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John 6:18

ESV The sea became rough because a strong wind was blowing.
NIV A strong wind was blowing and the waters grew rough.
NASB In addition, the sea began getting rough, because a strong wind was blowing.
CSB A high wind arose, and the sea began to churn.
NLT Soon a gale swept down upon them, and the sea grew very rough.
KJV And the sea arose by reason of a great wind that blew.

What does John 6:18 mean?

Mark chapter 6 and Matthew chapter 14 provide many useful details about this particular incident. John intends His gospel to supplement those accounts, not to replace them. Among the details not listed here are that Jesus has been watching the men from the surrounding hillside and will eventually walk out on the water towards them (Mark 6:48), and that this is the incident where Peter briefly walks on water, as well (Matthew 14:28–32).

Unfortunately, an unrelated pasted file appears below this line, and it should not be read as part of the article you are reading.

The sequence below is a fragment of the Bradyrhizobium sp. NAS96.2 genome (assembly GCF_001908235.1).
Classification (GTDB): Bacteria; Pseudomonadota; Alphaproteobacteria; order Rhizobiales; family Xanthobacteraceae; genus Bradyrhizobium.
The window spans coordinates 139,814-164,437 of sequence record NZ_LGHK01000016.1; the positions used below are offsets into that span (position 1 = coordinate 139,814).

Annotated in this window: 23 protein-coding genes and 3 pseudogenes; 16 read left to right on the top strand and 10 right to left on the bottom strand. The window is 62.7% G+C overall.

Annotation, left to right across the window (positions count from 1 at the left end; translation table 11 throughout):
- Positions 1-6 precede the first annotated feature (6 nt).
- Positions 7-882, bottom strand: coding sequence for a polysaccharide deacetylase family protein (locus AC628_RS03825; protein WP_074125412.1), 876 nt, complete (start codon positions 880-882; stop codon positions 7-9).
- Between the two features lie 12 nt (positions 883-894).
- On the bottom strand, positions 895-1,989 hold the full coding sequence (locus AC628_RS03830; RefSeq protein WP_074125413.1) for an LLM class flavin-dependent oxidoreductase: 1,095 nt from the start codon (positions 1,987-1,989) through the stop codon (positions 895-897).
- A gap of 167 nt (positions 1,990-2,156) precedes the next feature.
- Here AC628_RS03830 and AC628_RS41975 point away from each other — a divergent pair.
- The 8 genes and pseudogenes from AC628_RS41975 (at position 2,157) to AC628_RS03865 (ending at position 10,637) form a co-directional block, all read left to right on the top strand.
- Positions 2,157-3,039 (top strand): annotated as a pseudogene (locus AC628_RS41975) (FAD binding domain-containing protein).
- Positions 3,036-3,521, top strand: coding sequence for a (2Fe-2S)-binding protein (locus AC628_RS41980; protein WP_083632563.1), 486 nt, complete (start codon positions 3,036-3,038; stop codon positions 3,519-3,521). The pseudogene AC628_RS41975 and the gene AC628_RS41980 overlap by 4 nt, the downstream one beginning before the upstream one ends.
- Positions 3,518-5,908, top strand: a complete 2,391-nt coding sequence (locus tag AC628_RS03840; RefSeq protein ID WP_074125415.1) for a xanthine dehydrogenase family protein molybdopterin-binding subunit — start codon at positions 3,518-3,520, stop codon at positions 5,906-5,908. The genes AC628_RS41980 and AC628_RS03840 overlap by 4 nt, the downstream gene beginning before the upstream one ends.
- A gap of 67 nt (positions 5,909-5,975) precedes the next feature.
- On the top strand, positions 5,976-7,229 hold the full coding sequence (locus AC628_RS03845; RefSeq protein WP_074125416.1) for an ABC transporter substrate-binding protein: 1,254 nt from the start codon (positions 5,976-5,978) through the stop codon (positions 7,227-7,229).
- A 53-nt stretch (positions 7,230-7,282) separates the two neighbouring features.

The terrain around the Sea of Galilee is shaped in a way which contributes to sudden storms. At the moment this incident occurs, the disciples' boat is right in the middle of the lake (John 6:19), which is only about 7 miles (11 km) long. According to Mark, the disciples are "rowing" against the wind. This means the storm they were experiencing was more or less exactly as described here in the gospel of John: a "strong wind." This was not a typhoon, or a hurricane-level squall. All the same, a small boat and wind-driven waves combine for an uncomfortable experience. It is worth noting, however, that the fear these men felt was because they initially thought Jesus was a ghost, not because they were afraid of sinking (John 6:19; Mark 6:49).
What is the Gospel?
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